Yes, I find it hard to believe that anyone could get an injuction on an organization like this. It doesn't seem much different, to me, than an organization like PETA providing a list of all those companies that are known to be dolphin un-friendly, so that concered people could boycott their products.

    Organizations like this are GOOD, they allow freedom of choice on the personal level by providing information to anyone who wants it.

  • by Yekrats ( 116068 ) on Monday July 02, 2001 @08:26AM (#114184) Homepage
    You do not have a right to spam my email-box. Spam has become impossible to stop using blocking at the user level. Spammers set up a dozen free "throwaway" accounts a week, so a user blocking one will do no good. Usually the accounts are cancelled after a few days anyway.

    Saying "spam is free speech" is like saying "I, posing as you, using your neighbor's phone card, calling some guy in California to sell him a penile enhancement tool which he doesn't want" is free speech.

    The best strategy I can see for limiting spam is ending the open relays. I don't see any legitimate use for an open relay. Anyone care to enlighten me?

  • A responsible and level-headed version of ORBS is very possible and quite welcome to me.

    You're talking about RSS [], right?

    RSS has the same stated goal as ORBS - to allow people to block open relays if they so choose. But RSS is run by different people and is run much more responsibly. They do not probe IP blocks looking for open relays. They wait until someone submits a piece of spam with full headers. Then they check the relay listed in the spam to see if it is indeed open. If so, a human looks at it and blocks it. Once the open relay has corrected the problem, the RSS people take them off the list.

    I believe ORBS also blocks anyone who does not allow their probing. RSS is blocked by ORBS, for example. I've also heard people say that it is very hard to get off the ORBS list. None of this is true of RSS.

  • Censorship is either good or bad. Pick one.
  • "Wired is carrying this article about the shutdown of Alan Brown's Open Relay Behavior-Modification System, more commonly known as ORBS. Brown, of New Zealand, closed his operation after two local companies won legal injunctions against him for listing them."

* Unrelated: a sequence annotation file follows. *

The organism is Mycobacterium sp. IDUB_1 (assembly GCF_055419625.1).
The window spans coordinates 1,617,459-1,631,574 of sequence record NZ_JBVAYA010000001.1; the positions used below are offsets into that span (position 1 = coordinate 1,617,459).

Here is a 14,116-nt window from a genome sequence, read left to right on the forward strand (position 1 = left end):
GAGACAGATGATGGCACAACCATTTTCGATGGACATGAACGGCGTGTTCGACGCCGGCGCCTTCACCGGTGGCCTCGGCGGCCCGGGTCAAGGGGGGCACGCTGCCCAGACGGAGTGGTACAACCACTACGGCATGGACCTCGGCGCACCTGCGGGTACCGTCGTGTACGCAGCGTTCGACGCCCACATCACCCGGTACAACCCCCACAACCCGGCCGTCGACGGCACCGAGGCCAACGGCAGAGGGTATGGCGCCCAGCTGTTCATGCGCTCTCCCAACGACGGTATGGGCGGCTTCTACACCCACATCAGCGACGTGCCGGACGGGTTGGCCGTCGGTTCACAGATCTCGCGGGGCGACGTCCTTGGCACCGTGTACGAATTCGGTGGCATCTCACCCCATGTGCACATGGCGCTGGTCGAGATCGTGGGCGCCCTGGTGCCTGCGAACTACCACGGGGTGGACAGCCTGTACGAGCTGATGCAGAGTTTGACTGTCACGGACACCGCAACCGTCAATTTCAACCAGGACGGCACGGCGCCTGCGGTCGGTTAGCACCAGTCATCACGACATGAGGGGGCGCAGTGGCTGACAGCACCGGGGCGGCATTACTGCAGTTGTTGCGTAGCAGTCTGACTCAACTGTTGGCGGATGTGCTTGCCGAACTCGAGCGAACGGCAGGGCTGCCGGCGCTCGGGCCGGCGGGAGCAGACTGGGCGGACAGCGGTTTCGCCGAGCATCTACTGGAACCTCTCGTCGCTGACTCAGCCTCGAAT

Anyone know which two local companies? I'd like to publicly shame them.

    I Meta Moderate [] and I lose karma?
  • by oob ( 131174 ) on Monday July 02, 2001 @08:19AM (#114192)
    One of them was XTRA, the ISP owned by the ex-SOA telco Telecom New Zealand. I believe the other was Actrix, a Wellington based ISP. Before you go "publicly shaming" those two organisations, you should be aware that their blacklisting may very well have had more to do with Alan Brown's personality (I like the guy and respect him immensely but must acknowledge that he can be extremely difficult) and his commercial interests than it did spam. That said, more power to him and Manawatu Internet services. He keeps "the Man" on his toes.
  • As much as I agree that cutting spammers off upstream is a bad idea, but isn't shutting down a website that lists you ALSO cutting off free speech?
  • To shut down ORBs and force the individule to get unsolicited emails must also mean that TiVO is illegal because it prevents advertisers from expressing there 'free speech' advertisements.
    I will also presume that everybody who is for spam never turns the channels, or leaves the room when a comercial is on.
    I don't want spam. why is my rights come secondary to somene who wants to sell something that 99% of the people the spam don't want? If there is something I want, I'll search for it.
    The solution is really pretty easy. Make it illegal to:
    a)use a false or incorrect return
    b)not have a return
    c)not have a standard solicitors identification.
    those are the only way to protect the individule while still alowing companies to spam.
    It is reasonable, protets all parties rights, and easy to impliment.
    I know the spammers won't like it because they seem to think we're not allowed to chose what we want to view, and they seem to think sending repeated spam to everybody over and over again generates revenu for someone besides address sellers.